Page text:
You are here: Peru Facts > Machu Picchu
Machu Picchu Discovering Peru's Forgotten City
Located 70 kilometers northwest of Cusco, Machu Picchu is perhaps Peru's most legendary Incan landmark. Often called "the forgotten city", Machu Picchu is one of the last remnants of the great Inca empire. For years, this archaeological site was forgotten by the rest of Peru, until Hiram Bingham rediscovered it in 1911. Seen by some as a sort of ancient sanctuary buried deep within the wilderness of Peru, thousands of tourists travel to these ancient ruins every year. The ancients in the city of Machu Picchu spoke Quechua, which was outlawed by the Spanish conquistadors when they conquered Peru in 1532. Some time before the Spanish conquest, the city was deserted, probably due to plagues that were sweeping the region at the time (brought by the Spanish attackers). This article will highlight some of the most important aspects of Machu Picchu, as well as important tips to keep in mind when visiting the ruins of this ancient civilization.
Perhaps the most attractive feature of Machu Picchu is the ancient architectural ruins. Comprising of over 140 structures, this city is an architectural masterpiece. The Incas did not use traditional mortar and stones to build their walls- they used a process called ashlar. Ashlar is a process by which stones are simply laid next to each other, to compose a wall. This process is often so precise that a knife blade cannot be forced in between two stones. In addition, the ancient Incas also created a built-in irrigation system. This advanced system of irrigation allowed the Incan citizens to support their agriculture needs. We do not know how the ancient civilization managed to build this magnificent city using basic architecture technology, since the Incas did not have a written language at that point in time. Unfortunately, this is left as a mystery in the history books of today.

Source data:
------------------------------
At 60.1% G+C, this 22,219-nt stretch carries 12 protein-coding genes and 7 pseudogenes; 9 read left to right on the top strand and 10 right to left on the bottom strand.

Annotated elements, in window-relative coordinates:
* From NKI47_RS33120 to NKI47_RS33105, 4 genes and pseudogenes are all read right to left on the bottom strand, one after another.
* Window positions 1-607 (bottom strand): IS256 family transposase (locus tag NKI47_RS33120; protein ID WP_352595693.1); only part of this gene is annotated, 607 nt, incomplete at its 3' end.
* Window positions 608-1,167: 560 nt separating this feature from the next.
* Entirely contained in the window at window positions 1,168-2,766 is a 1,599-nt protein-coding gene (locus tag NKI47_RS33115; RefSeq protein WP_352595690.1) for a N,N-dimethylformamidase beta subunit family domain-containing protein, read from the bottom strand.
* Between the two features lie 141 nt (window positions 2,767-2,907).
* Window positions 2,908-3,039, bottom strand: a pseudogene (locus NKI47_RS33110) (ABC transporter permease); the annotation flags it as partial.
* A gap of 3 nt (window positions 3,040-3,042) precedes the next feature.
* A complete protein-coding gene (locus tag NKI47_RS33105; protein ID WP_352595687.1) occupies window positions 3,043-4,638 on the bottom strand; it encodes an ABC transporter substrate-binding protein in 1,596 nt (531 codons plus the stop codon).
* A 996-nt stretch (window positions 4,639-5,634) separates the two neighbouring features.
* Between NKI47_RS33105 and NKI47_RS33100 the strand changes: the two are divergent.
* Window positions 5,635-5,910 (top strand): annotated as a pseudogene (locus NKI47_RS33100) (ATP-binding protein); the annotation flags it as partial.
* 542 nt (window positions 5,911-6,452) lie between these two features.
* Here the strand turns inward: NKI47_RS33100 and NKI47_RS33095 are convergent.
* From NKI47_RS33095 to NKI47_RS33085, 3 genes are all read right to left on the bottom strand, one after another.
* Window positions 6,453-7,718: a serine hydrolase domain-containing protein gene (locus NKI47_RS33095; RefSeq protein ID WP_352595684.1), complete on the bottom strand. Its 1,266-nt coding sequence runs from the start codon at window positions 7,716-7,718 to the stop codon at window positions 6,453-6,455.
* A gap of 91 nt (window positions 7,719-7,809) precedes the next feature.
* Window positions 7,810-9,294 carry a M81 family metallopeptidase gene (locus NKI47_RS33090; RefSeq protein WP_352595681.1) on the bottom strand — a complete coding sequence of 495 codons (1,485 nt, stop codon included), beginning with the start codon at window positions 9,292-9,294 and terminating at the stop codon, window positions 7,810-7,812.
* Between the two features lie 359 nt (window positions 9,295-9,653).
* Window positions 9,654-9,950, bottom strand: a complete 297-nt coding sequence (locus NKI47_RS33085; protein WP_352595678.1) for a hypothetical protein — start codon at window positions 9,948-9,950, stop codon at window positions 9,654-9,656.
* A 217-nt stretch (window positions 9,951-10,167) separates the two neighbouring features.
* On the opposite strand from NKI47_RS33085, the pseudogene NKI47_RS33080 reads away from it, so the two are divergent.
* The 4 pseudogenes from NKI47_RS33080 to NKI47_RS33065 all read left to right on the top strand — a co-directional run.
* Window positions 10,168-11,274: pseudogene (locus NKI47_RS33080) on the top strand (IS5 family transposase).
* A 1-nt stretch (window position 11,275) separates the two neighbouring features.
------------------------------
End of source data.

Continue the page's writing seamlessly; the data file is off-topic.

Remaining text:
Visiting this forgotten city is to some an experience in and of itself. Since the city is in a remote area, there are few ways to travel directly to the site. Some tourists prefer to hike to the ancient ruins, using either a two or four day hiking program which usually takes them down the historic Inca Trail. Since the altitude is quite high (8,000 feet above sea level), anyone who hikes to this ancient city should be in the best possible shape. However, for those of us that do not want to hike for at least two days, there are transportation alternatives. The most popular alternative to hiking is to take a train from Cusco to the ancient city. That way, you can leave Cusco by train in the morning, and take the train back to Cusco in the evening. If you want to stay overnight, there is also a hotel located inside the ancient city. Helicopter access to the city was banned in the 1970s due to concern of the helicopters damaging the ruins.
Whether you are wanting to explore this forgotten city for the adventure of discovering Peru's hidden secrets, or whether you are planning to visit purely for educational purposes, this ancient city contains more scientific and cultural artifacts and heritage than any museum display can offer. One thing is certain- it will be an experience you will never forget!
Copyright © 2006 Perufacts.org